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Hancocks Bridge in Salem County, New Jersey — The American Northeast (Mid-Atlantic)
 

Hancock House Massacre

 
 
Hancock House Marker image. Click for full size.
By Bill Coughlin, August 13, 2009
1. Hancock House Marker
Inscription. The winter of 1777 – 1778 had been particularly harsh on both the British and the Colonial troops. British commanders learned that the rich agricultural supplies in lower New Jersey could be obtained with little resistance and sent detachments to obtain provisions and supplies.

The colonists were determined to prevent the British from gaining access to their provisions, and moved their livestock below Alloways Creek. British Commander, Colonel Charles Mawhood was just as determined to not only obtain them, but to also “chastise the rebels.” His foraging parties, however, were turned back at all of the bridge crossings by the entrenched Cumberland and Salem militia.

After two days of skirmishing, Colonel Mawhood, more determined than ever to defeat the militia, chose the community around Hancock’s Bridge to concentrate his efforts. Major John G. Simcoe was dispatched with a force of 300 trained guerilla fighters and orders to spare no one.

In the darkness of the early morning hours of March 21, 1778, Simcoe’s troops quietly surrounded Judge William Hancock’s house where a small Quaker garrison of about 30 colonial militia, including Judge Hancock, were sleeping. Simcoe’s troops entered the house simultaneously from the front and back and in the darkness of the night, quickly bayoneted all occupants.
Markers at the Hancock House image. Click for full size.
By Bill Coughlin, August 13, 2009
2. Markers at the Hancock House
Hancock House is part of the New Jersey Coastal Heritage Trail Route. The Hancock House marker is on the left, while the other marker describes the New Jersey Coastal Heritage Trail program. The back of the Hancock House can be seen behind the markers.
Some survived, but unfortunately one of the casualties turned out to be Judge Hancock.
 
Erected by State of New Jersey Division of Parks & Forestry and National Park System.
 
Location. 39° 30.46′ N, 75° 27.584′ W. Marker is in Hancocks Bridge, New Jersey, in Salem County. Marker is at the intersection of New Street and Locust Island Road, on the right when traveling south on New Street. Touch for map. Marker is in this post office area: Hancocks Bridge NJ 08038, United States of America.
 
Other nearby markers. At least 8 other markers are within 4 miles of this marker, measured as the crow flies. Hancock House (within shouting distance of this marker); Patterned Brick Houses (within shouting distance of this marker); Swedish Cabin (within shouting distance of this marker); Patriots Massacred in the Hancock House (about 300 feet away, measured in a direct line); The Alloway Creek Watershed (about 500 feet away); Old Bridges at this Location (about 500 feet away); Waving Acres of Grass (about 500 feet away); Quinton’s Bridge (approx. 3.7 miles away). Touch for a list and map of all markers in Hancocks Bridge.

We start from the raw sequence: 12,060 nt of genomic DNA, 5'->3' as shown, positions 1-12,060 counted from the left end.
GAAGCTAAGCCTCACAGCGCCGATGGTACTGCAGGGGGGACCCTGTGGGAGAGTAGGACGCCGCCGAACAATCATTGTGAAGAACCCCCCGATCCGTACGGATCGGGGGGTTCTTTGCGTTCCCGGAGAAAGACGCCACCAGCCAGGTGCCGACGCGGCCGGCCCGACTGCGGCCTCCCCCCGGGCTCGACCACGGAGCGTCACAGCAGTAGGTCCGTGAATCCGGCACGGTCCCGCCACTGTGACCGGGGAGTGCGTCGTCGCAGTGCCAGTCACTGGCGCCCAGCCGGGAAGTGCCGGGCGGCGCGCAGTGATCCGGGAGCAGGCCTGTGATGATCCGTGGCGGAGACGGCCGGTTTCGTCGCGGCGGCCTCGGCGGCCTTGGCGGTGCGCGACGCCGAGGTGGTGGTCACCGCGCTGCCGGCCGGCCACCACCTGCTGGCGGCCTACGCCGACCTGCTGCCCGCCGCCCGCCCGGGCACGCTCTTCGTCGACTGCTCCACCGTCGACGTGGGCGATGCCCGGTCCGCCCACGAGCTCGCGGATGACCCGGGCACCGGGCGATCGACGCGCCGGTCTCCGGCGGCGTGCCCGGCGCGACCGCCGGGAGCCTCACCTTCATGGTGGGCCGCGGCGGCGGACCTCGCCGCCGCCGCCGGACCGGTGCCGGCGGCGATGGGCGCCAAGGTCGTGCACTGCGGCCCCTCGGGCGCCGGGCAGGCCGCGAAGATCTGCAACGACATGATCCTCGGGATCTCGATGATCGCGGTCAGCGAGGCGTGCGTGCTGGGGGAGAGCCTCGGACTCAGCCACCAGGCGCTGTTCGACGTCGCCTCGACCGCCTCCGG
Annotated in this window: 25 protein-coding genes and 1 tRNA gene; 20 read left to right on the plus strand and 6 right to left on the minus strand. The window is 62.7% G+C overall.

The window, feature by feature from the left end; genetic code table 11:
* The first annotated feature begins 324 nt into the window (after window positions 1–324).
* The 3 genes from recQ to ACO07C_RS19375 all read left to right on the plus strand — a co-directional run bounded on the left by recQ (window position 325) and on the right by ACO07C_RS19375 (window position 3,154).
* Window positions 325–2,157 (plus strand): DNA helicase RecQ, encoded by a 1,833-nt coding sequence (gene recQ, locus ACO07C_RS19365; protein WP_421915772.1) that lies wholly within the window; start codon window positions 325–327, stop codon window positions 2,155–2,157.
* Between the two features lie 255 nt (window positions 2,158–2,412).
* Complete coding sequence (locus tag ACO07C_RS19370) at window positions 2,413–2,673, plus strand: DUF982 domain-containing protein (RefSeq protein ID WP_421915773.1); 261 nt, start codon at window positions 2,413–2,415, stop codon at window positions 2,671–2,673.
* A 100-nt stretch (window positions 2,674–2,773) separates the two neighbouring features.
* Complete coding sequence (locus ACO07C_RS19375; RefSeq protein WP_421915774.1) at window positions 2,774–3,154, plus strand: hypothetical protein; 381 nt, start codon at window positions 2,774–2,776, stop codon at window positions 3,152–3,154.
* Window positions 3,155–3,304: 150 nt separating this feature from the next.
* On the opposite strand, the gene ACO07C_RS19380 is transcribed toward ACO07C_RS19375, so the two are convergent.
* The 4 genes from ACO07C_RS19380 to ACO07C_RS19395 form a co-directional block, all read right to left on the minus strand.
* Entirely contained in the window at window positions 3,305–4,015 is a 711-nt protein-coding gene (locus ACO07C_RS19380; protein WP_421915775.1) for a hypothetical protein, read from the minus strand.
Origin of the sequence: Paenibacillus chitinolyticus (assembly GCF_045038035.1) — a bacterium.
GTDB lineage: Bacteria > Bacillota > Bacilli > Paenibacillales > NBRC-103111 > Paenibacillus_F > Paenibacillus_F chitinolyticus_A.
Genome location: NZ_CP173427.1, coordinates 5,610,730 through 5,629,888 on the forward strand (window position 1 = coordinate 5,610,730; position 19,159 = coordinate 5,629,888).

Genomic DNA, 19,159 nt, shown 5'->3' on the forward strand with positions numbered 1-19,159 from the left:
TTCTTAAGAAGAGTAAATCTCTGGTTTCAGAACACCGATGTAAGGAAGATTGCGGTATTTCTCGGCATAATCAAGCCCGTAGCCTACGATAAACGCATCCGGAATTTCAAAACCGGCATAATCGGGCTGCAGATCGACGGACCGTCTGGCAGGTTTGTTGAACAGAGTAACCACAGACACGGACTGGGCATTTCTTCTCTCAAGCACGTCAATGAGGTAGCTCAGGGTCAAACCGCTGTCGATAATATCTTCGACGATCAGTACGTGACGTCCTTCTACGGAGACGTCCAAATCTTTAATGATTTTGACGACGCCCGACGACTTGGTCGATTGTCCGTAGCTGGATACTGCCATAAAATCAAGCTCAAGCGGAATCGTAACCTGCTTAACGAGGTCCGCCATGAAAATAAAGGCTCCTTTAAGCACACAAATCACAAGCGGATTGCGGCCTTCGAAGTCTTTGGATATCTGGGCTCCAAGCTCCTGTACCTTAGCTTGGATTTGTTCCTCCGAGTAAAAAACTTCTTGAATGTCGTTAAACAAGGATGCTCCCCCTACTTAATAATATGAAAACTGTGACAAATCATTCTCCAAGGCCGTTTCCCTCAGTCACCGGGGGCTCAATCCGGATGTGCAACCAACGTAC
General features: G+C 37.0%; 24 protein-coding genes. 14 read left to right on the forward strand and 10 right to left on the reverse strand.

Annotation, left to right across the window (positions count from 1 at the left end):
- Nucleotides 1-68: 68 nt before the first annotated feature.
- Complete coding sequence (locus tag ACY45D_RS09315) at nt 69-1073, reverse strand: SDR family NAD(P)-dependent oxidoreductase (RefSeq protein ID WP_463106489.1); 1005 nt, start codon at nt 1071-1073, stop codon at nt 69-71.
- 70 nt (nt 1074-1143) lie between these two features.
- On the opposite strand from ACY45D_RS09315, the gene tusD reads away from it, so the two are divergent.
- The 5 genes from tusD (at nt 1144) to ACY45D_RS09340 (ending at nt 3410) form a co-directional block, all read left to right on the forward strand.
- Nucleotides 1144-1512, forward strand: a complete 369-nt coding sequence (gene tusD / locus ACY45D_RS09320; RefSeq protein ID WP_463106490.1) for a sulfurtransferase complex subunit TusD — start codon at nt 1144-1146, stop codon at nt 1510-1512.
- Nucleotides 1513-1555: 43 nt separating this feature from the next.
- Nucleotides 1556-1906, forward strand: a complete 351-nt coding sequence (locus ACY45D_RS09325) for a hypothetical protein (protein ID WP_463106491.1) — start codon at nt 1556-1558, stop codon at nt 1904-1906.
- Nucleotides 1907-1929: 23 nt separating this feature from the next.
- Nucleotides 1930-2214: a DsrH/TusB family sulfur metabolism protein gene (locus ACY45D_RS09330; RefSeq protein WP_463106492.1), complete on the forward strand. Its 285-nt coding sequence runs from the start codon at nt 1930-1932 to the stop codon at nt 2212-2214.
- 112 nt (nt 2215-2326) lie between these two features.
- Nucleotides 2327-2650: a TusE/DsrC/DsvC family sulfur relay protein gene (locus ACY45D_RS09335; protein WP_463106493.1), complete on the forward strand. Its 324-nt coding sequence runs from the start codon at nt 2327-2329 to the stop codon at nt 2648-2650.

More about this marker. Two photographs, courtesy of the Salem County Historical Society, appear on the bottom of the marker. One is of a model of the Quinton
Hancock House image. Click for full size.
By Bill Coughlin, August 13, 2009
3. Hancock House
This photo shows the front of the Hancock House, located at 3 Front Street near Hancock's Bridge.
bridge and has a caption of, “The Quinton drawbridge was one of several crossings the British attempted to use to gain access to provisions below Alloways Creek. The original was cut down by colonial militia to protect their supplies and provisions, while under British attack the morning of March 18, 1778.” The other is a photograph of the Hancock House showing the brickwork design. It has a caption of “The initials of William Hancock and his wife Sarah Thompson Hancock, along with the date 1734, appear in the patterned end brickwork on the west wall of the house. The decorative brick reflects the building traditions of the Quakers’ English homeland.”
 
Also see . . .
1. Hancock House. New Jersey Division of Parks and Forestry webpage. (Submitted on August 13, 2009, by Bill Coughlin of North Arlington, New Jersey.) 

2. New Jersey Coastal Heritage Trail Route. National Park Service website. (Submitted on August 13, 2009, by Bill Coughlin of North Arlington, New Jersey.) 
 
Categories. Notable BuildingsNotable EventsWar, US Revolutionary
 
Detail of Hancock House image. Click for full size.
By Bill Coughlin, August 13, 2009
4. Detail of Hancock House
The decorative brickwork of the Hancock House shows William and Sarah Hancock's initials and the date the house was constucted.
 
 
Credits. This page was last revised on June 16, 2016. This page originally submitted on August 13, 2009, by Bill Coughlin of North Arlington, New Jersey. This page has been viewed 1,389 times since then and 61 times this year. Photos:   1, 2, 3, 4. submitted on August 13, 2009, by Bill Coughlin of North Arlington, New Jersey.
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